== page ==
Bringing 21st-Century Innovation to the U.S. Nuclear Industry

By Jessica Lovering & William Murray
September 27, 2018 at 5:00 am ET

In just the past decade, nuclear physicists and entrepreneurs have developed innovate commercial reactor designs that are smaller, cheaper and safer than current technology.

Unfortunately, a combination of slow electricity growth, poor political support and competition from natural gas and renewables has dimmed the future prospects for these large, light-water nuclear reactors. Moreover, a roughly three-decade-long hiatus in the domestic construction of nuclear reactors generally has caused the skilled labor and supply changes needed for their construction to atrophy. These problems can be seen most acutely with the addition of new reactors at the Vogtle nuclear plant in Georgia, which is now years behind schedule and billions of dollars over budget.

Recent calls for renewed investment in commercial nuclear power have focused on large-scale technocratic programs. Unfortunately, these programs are neither politically feasible nor effective for generating commercial innovation. Novel nuclear designs require a similarly novel approach to federal support of the innovation system. If lawmakers can tear down the regulatory barriers built up over the last 40 years, they will allow a new generation of reactors to disrupt the clean energy market.

One of the most promising of these new designs is the microreactor, which is typically smaller than 10 megawatts thermal (MWth). This is roughly 100 times smaller than the more common light-water reactors that currently make up the industry (for comparison’s sake, Vogtle’s two new reactor units will each surpass 1,000 MWth when completed.)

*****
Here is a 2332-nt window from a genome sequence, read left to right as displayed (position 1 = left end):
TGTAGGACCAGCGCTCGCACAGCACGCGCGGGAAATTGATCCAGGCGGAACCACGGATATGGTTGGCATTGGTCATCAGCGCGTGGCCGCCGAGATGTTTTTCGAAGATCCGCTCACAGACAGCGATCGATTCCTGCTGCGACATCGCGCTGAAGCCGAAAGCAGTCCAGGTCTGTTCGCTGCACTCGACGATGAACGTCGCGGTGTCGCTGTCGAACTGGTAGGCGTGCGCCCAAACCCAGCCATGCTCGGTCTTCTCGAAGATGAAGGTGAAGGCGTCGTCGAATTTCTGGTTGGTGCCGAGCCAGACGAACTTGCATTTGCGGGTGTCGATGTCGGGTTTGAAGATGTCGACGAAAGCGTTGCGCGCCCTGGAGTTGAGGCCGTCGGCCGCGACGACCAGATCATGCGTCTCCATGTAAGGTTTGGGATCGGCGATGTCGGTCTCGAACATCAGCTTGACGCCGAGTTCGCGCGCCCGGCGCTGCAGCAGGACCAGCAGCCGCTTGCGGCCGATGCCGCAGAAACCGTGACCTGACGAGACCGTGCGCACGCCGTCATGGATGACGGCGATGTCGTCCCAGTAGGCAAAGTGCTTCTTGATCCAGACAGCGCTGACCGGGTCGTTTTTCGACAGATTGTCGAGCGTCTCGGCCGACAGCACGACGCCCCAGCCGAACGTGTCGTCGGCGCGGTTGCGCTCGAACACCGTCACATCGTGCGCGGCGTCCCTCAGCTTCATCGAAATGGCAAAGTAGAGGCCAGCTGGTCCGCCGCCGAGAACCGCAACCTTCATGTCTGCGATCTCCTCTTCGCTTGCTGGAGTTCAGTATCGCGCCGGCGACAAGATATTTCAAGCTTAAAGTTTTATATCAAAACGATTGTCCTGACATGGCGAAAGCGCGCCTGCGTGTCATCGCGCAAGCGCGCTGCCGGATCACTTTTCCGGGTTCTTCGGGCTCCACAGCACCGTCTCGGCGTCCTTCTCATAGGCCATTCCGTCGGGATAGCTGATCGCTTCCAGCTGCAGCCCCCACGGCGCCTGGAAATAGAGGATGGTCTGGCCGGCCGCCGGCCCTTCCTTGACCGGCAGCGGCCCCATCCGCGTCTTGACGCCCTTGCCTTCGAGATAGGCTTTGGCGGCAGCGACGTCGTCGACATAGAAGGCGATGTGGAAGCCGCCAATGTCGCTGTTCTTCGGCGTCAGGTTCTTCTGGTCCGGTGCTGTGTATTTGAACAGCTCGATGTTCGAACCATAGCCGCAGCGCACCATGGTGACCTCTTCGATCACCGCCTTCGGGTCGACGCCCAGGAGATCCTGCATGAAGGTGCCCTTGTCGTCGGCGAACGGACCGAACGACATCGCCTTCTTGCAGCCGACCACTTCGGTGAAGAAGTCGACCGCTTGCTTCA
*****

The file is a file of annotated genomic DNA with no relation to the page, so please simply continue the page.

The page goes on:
Rather than using water, these new designs can use molten salt, lead or carbon dioxide, among other media, as the reactor coolant. They also include many passive safety features, meaning no risk of a meltdown. Thanks to a range of niche markets available, including off-grid and industrial use, microreactors have the greatest chance of succeeding in the current marketplace.

Given these remarkable innovations, lawmakers have a critical opportunity to build a nuclear industry that is both responsive to economic realities and takes advantage of America’s unrivaled system of innovation and entrepreneurialism. A white paper published this week by the Breakthrough Institute, the R Street Institute and the ClearPath Foundation argues that modernizing the nuclear innovations system must start with reforms to the regulatory structure of the industry, which will in turn push forward other reforms.

The authors offer several recommendations for reform. One involves setting up an alternative licensing pathway within the Nuclear Regulatory Commission for microreactors. Taking this step would allow microreactor developers to take advantage of standards suitable for test- and research-reactors.

They also recommend that the Department of Energy commission a fast test reactor for use by advanced reactor developers, researchers, universities and the government. Additionally, development of U.S. infrastructure to make high-assay, low-enriched uranium fuel for advanced reactors is mandatory to end civilian dependence on foreign energy sources, such as Russia and China. Put together, these proposals could dramatically change the nuclear industry business model in the United States for the better.

America’s innovative spirit still animates nuclear science. Thankfully, nuclear power is one of the few bipartisan issues for Congress. Lawmakers have already put forth several pieces of legislation to advance nuclear innovation. The Nuclear Energy Leadership Act was introduced in the Senate, and the Nuclear Energy Innovation Capabilities Act has already passed both houses of Congress.

These bills are exciting, but we’ll need to keep this momentum going to build an innovative nuclear industry that can compete both in U.S. energy markets and abroad.


Jessica Lovering is energy director at the Breakthrough Institute, and William Murray is federal energy policy manager at the R Street Institute.

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